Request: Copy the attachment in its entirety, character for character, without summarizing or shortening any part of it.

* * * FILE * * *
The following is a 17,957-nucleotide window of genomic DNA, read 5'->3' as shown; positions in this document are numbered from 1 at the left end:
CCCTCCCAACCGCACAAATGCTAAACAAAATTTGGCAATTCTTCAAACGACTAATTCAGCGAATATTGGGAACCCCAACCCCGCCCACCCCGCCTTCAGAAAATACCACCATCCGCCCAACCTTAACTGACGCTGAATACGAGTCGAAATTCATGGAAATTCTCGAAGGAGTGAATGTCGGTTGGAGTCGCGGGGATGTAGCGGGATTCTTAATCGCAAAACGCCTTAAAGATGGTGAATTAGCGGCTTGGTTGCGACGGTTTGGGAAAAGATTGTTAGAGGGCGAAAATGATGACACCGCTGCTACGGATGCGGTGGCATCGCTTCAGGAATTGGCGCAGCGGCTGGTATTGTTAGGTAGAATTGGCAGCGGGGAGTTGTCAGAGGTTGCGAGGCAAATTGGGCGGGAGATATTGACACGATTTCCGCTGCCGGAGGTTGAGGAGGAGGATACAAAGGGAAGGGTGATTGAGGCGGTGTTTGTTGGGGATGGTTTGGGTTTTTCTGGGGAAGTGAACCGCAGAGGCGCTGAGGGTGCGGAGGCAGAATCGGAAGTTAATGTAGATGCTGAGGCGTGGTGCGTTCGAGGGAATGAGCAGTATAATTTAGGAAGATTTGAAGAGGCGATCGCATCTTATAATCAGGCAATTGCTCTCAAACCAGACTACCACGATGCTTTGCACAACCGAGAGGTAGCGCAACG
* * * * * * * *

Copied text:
The following is a 17,957-nucleotide window of genomic DNA, read 5'->3' as shown; positions in this document are numbered from 1 at the left end:
CCCTCCCAACCGCACAAATGCTAAACAAAATTTGGCAATTCTTCAAACGACTAATTCAGCGAATATTGGGAACCCCAACCCCGCCCACCCCGCCTTCAGAAAATACCACCATCCGCCCAACCTTAACTGACGCTGAATACGAGTCGAAATTCATGGAAATTCTCGAAGGAGTGAATGTCGGTTGGAGTCGCGGGGATGTAGCGGGATTCTTAATCGCAAAACGCCTTAAAGATGGTGAATTAGCGGCTTGGTTGCGACGGTTTGGGAAAAGATTGTTAGAGGGCGAAAATGATGACACCGCTGCTACGGATGCGGTGGCATCGCTTCAGGAATTGGCGCAGCGGCTGGTATTGTTAGGTAGAATTGGCAGCGGGGAGTTGTCAGAGGTTGCGAGGCAAATTGGGCGGGAGATATTGACACGATTTCCGCTGCCGGAGGTTGAGGAGGAGGATACAAAGGGAAGGGTGATTGAGGCGGTGTTTGTTGGGGATGGTTTGGGTTTTTCTGGGGAAGTGAACCGCAGAGGCGCTGAGGGTGCGGAGGCAGAATCGGAAGTTAATGTAGATGCTGAGGCGTGGTGCGTTCGAGGGAATGAGCAGTATAATTTAGGAAGATTTGAAGAGGCGATCGCATCTTATAATCAGGCAATTGCTCTCAAACCAGACTACCACGATGCTTTGCACAACCGAGAGGTAGCGCAACG